Third Halle. Knotworm by Sam Keong is, seen from one side, a giant wheel of some kind of machinery, and on the other, a tunnel or the inside of a washing machine, surrounded by a series of materials between the vegetable and the industrial of various nature. In front of this work, the conditioning tubes by Holly Hendry Deep soil Thrombosis become like arteries from which slag comes out. They are all very large works that would be difficult to locate elsewhere. The Cossovar Halilay takes half of the fourth Halle with the explosion of elements that bring back to the war, the staging that goes back to the traditions taken in the video, stairs, tents, flying beings. In the end it could not be missed an Aerostati Experience by Taus Makhacheva, Russia, who wants to remember the first flight from Lyon in 1784.
Also of interest at the Institute of Contemporary Art is the new edition of the Jeune creation international the choice made by the commissioners of the 15th Biennale who were invited to propose 5 young international artists.
Giulia Cenci creates complex installations as intricate forests in which strange beings hang from vertical structures made using resins and silicones and minerals that give a sense of disturbing viscosity. Also Zsofia Keresztes creates unidentified beings covered with mosaic but with iridescent colors and shapes reminiscent of bodies in gymnastic positions, arms, human organs. Always in the balance between natural and unnatural organic and inorganic Theo Massoulier is interested in entropy and anthropocene and proposes both small shrubs and a table for genetic experiments. Cedric Esturillo starts from the classic sculpture of wood, but still arrives at hybrid results by adding paint, fluorescent tubes, video, and other materials. We then have Sebastian Jefford who plays with shapes, hanging on the walls, incomprehensible precisely because they cannot be traced back to anything known. On the ground we find big keys that perhaps will allow us to read the work. Even in the spaces of Randolpho Lamonier, Brazilian artist from Belo Horizonte, uncertain moves are made even if here the strong presence of elements of protestors bring us back to the real problems of his country and beyond. With neon video photographs takes us to those areas that are defined as marginal: anticapitalist manifestations, bondage, drag queens.
Instead, it is a bit of a dream world that Charlotte Denamur sets up with colored fabrics in shades of blue suspended on the walls like waves floating in the sky, creating a heavenly atmosphere. But it’s just a moment. With Naomi Maury we slip back into a forest of rods starting at 160 feet in ceramic, papier maché, flexible neon, metal and other materials. Here the light is an anomalous fluorescent orange.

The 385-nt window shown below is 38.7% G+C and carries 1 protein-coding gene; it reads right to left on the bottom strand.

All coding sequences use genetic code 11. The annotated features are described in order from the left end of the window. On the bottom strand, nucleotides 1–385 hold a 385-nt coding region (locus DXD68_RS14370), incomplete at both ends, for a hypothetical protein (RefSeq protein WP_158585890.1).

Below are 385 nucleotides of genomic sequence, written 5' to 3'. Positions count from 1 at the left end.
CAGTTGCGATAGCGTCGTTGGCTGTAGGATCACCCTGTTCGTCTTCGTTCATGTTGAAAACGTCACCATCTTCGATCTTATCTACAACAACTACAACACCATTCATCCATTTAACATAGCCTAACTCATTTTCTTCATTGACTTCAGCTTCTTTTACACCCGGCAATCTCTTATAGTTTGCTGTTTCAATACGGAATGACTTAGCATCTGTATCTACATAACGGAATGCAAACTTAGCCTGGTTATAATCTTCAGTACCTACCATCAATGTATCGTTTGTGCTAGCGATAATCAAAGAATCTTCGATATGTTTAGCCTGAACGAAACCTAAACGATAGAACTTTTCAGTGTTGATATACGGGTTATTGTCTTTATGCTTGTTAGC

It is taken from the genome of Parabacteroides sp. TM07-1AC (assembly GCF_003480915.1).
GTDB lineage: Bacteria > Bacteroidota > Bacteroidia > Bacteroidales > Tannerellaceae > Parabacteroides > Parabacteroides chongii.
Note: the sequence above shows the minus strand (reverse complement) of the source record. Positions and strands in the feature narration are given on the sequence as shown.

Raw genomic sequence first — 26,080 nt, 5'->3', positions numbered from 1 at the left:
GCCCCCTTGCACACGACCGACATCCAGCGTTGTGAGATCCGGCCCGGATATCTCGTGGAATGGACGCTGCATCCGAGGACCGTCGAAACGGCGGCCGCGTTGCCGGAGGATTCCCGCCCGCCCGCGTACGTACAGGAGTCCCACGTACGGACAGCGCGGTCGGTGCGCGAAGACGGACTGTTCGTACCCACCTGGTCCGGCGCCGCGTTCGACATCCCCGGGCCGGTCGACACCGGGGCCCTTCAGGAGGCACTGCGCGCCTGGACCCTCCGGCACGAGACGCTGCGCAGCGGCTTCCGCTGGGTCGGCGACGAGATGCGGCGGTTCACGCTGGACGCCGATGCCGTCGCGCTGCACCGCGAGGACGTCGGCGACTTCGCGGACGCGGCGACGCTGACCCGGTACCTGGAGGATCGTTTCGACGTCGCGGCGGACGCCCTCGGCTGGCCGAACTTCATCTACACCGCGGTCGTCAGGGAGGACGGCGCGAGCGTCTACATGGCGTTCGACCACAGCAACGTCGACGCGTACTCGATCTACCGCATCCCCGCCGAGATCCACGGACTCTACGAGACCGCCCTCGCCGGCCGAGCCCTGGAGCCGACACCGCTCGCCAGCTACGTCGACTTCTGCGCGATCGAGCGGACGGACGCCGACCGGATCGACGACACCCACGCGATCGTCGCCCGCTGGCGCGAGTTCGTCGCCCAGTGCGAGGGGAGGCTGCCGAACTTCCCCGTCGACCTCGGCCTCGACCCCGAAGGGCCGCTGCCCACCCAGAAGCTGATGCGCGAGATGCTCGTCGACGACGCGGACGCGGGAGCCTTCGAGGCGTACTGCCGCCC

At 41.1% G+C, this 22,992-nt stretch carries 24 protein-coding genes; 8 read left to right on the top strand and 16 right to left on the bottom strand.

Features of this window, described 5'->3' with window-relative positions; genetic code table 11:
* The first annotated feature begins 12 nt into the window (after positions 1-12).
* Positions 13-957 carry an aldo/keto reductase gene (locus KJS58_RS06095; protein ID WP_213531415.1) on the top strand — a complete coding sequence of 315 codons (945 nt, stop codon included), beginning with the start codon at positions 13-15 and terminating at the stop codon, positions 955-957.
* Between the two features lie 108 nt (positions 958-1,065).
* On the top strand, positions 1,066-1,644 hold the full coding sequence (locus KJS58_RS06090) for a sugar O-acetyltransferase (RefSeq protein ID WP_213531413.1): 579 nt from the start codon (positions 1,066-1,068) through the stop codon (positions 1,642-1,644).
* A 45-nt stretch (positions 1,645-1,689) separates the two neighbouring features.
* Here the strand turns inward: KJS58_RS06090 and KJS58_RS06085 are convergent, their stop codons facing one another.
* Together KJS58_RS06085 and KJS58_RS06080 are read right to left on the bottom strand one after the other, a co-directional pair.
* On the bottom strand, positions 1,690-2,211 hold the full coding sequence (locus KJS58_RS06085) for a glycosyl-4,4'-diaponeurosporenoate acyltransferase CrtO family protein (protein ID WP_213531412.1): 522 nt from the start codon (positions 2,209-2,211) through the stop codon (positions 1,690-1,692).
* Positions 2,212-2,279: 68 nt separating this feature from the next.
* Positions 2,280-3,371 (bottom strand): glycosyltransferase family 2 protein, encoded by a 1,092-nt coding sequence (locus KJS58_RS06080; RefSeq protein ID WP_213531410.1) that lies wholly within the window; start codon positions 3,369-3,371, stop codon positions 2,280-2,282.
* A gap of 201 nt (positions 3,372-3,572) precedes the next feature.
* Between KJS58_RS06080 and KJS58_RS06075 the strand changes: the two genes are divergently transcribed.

Even the huge spaces of the MAC Museum of Contemporary Art are being used as personal megs. All the second and the whole third floor are dedicated to the couple of artists Daniel Dewar and Gregory Giequel. Their works in oak wood, clear, polished, perfect, both hanging on the walls as bas-reliefs and in the wardrobe version in the middle of the floor, show a series of human organs. Abdominals, muscles, hands, fingers, feet, navels. On the cabinet doors, for example, there are large intestines. And then various animals that emerge here and there to reaffirm the concept that we are mammals together with other mammals against the idea of a main species.
The so-called Associated Exhibitions in some canonical places of the city and surroundings enrich the offer of the Biennale. In the atrium of the CIC Bank the work of David Posth-Kohler hangs on to the works mentioned above with three gigantic monuments made of hands, ancient masks, references to the monuments to the fallen as a stele of primordial cults. At the Ballukian Foundation, Andrea Mastrovito rethinks the parquet floor making it a carved wooden Renaissance work with representations that are part of his twisted dreams also featured in a video.
Fermando Palma Rodriguez
Jean Marie Appriou
Emanuele Magri teaches History of Art in Milan. Since 2007 he has been writing abroad for Juliet art Magazine. Since the 1970s he has dealt with writing and visual arts. He created taxonomically defined worlds, in which he experimented with the self-referentiality of language, such as “La Setta delle S’arte” in which ritual clothes are made starting from words with multiple meanings, the “Treaty of genetic art” in which a series of plants is obtained from grafts of human organs, eyes, hands, mouths, etc., and the project “Fandonia”, a city where everything is double and hybrid.